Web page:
Despite a busy life, with a husband and three children, she manages to put in many hours each day in her peaceful studio. It is companionable because her husband works mainly from his adjoining office. This is a quiet haven in their orchard garden, chickens clucking in and out, cats lolling in the sunshine, autumn leaves falling and winds blowing. She has lots of space and often forgets to have lunch, she is so busy fashioning and forming shapes in Limoges porcelain, which she purchases by the bag from Staffordshire.

The porcelain mixture comprises of china clay, potash, feldspar, ball clay and quartz. It is the toughest of all clays but can produce the thinnest objects. Leah loves the translucent quality, the delicacy and the strength. It comes in paste form, a sort of cross between pastry and plasticine, and soon turns dry and grainy, crumbly and ‘short’. It has to be worked quickly or it loses its flexibility. Using a wooden pin, she rolls it on to a plaster batt, on to which she has made some relief shapes, perhaps a star, a leaf, a butterfly, a heart. She presses the flattened porcelain on to the reliefs and then, as whimsy takes her, uses other textures to make patterns on the porcelain. They could be the imprints of metal, studs, cloth, rope, and even screws. They create all sorts of decorative patterns, which build up the form in delicate layers – like a shell. She has to work fast so that the raw porcelain does not lose its pleasant squidginess. At this stage it is very fragile and has to be handled with great care. She takes several days creating new pieces and, when she has enough, she fires them in a big electric kiln, with the jewellery in a smaller kiln. There are three firings – biscuit, glaze and lustre. The biscuit fires at 1000°C and comes out looking dry, porous and pale – also shrunk. At this stage, she dilutes powdered stains made of oxides and applies them with a brush like water, and then applies glazes. The pieces are fired up to 1260°C – a five-hour job where the porcelain becomes white hot, taking a minimum of 12 to 15 hours to cool and handle. Touches of lustre then complete the process and the finished articles are fired quickly at 750°C.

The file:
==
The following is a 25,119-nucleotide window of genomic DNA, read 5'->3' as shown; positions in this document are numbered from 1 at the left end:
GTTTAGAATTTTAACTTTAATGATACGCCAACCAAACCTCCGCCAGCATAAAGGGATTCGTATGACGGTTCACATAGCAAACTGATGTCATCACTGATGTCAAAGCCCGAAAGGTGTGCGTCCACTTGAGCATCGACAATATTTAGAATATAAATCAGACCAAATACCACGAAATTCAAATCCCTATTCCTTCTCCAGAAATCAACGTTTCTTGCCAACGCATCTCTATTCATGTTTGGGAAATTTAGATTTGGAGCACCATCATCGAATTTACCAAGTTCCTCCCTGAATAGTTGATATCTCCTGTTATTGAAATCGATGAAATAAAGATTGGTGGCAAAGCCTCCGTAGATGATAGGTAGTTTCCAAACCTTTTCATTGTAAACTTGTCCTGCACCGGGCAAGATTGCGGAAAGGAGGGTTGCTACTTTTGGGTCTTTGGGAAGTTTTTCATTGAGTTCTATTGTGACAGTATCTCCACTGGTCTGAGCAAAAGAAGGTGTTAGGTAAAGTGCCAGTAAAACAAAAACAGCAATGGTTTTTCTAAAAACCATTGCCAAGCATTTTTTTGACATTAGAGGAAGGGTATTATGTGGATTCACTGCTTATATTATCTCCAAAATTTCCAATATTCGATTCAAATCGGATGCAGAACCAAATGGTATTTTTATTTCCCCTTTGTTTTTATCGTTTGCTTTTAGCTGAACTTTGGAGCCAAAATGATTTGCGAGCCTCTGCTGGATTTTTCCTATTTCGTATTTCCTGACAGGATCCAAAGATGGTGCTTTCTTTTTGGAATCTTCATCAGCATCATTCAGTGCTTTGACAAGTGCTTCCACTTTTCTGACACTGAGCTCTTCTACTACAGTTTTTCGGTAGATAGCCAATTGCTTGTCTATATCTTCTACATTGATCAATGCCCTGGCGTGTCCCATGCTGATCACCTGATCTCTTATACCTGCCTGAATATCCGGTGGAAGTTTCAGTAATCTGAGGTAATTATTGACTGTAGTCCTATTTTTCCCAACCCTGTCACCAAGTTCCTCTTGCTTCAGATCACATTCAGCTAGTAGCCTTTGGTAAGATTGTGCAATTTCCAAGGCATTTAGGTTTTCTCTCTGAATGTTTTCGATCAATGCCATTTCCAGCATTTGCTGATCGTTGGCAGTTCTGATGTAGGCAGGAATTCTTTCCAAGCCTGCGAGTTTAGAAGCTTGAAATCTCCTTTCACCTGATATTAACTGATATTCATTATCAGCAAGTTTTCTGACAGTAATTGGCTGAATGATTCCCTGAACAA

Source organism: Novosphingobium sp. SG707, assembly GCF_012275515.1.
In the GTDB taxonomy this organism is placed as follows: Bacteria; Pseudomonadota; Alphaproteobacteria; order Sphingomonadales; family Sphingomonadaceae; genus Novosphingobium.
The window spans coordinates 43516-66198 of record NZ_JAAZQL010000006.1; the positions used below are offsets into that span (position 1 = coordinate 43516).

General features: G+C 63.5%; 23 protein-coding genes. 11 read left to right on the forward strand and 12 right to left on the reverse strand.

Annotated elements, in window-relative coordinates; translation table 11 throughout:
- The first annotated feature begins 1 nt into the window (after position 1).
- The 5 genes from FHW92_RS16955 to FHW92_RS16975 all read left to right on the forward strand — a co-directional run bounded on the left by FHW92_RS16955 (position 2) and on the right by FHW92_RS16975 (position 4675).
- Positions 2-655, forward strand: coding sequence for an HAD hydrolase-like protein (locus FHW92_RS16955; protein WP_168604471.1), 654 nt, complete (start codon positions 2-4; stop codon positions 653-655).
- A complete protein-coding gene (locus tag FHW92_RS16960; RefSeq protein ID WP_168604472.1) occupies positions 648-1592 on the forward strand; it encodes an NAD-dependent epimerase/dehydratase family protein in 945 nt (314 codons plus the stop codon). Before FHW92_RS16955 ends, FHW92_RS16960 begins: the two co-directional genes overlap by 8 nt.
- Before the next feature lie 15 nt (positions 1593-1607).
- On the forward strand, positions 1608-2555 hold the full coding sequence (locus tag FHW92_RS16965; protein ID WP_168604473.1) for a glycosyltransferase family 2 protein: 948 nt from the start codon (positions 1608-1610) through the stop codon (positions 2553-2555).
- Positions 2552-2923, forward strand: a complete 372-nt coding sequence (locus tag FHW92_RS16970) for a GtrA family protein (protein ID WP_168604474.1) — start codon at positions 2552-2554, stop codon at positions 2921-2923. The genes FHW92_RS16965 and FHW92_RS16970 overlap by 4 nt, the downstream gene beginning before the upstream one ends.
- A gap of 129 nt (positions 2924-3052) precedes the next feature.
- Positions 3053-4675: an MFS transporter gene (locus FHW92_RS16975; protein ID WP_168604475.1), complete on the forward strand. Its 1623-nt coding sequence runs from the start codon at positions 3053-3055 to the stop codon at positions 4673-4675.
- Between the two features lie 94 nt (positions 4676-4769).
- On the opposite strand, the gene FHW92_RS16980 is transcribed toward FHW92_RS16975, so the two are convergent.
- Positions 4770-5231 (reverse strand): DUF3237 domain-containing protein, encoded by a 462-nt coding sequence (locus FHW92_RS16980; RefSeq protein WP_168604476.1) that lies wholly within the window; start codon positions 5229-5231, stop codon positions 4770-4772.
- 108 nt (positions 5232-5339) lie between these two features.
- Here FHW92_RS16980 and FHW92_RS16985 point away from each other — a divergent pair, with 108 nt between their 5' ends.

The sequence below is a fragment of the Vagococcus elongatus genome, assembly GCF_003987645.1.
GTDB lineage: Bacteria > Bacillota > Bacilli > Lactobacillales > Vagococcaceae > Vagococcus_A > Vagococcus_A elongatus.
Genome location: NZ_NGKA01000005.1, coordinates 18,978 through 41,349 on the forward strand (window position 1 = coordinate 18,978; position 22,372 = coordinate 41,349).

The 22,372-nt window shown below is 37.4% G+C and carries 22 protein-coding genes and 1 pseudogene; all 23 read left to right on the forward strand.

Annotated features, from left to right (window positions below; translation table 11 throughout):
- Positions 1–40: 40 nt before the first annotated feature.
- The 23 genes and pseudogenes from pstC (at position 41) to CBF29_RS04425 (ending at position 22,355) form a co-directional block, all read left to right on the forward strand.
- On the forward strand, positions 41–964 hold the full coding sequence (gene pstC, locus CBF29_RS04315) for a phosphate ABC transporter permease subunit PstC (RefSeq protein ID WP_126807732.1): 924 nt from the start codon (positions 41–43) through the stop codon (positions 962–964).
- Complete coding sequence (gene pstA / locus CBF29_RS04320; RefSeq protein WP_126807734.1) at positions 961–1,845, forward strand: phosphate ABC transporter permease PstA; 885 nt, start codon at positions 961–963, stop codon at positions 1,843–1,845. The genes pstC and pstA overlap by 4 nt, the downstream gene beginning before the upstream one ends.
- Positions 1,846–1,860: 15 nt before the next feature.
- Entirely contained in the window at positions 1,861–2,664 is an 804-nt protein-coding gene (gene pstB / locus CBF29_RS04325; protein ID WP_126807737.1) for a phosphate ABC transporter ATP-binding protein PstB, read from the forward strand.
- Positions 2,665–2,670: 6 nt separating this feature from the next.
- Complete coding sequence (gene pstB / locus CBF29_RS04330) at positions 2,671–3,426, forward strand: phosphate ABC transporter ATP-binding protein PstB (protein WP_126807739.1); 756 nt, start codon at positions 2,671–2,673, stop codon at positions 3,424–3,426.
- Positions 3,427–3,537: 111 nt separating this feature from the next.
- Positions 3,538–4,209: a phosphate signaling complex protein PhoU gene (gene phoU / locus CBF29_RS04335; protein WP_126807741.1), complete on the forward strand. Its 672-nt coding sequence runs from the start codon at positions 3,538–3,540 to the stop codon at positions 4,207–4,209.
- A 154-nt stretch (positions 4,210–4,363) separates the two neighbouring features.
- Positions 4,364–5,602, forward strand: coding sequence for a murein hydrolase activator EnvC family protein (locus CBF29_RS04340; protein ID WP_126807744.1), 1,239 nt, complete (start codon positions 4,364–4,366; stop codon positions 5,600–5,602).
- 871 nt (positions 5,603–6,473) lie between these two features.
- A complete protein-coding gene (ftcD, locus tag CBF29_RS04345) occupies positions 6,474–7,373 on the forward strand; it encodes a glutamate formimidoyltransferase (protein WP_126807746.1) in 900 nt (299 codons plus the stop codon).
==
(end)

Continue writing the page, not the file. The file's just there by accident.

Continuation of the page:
The jewellery is particularly light and pretty, but fiddly to make and time-consuming. Leah shows it off by wearing a different necklace and earrings every day. She makes her own sterling silver hooks for the earrings, and strings the porcelain necklaces with beads. Each piece is so inimitable and personal, and the colours are lovely. Her prices, for the amount of time and effort entailed, are very fair.

Leah Hinks is a member of the Open Studios scheme and had excellent sales during the warm summer months. Her studio was open in November, and she is happy to show her work to anyone wishing to telephone and make an appointment. Some of her porcelain, particularly jewellery, can be seen at the Taplin Gallery in Woodbridge.

© Natalie Wheatley 2005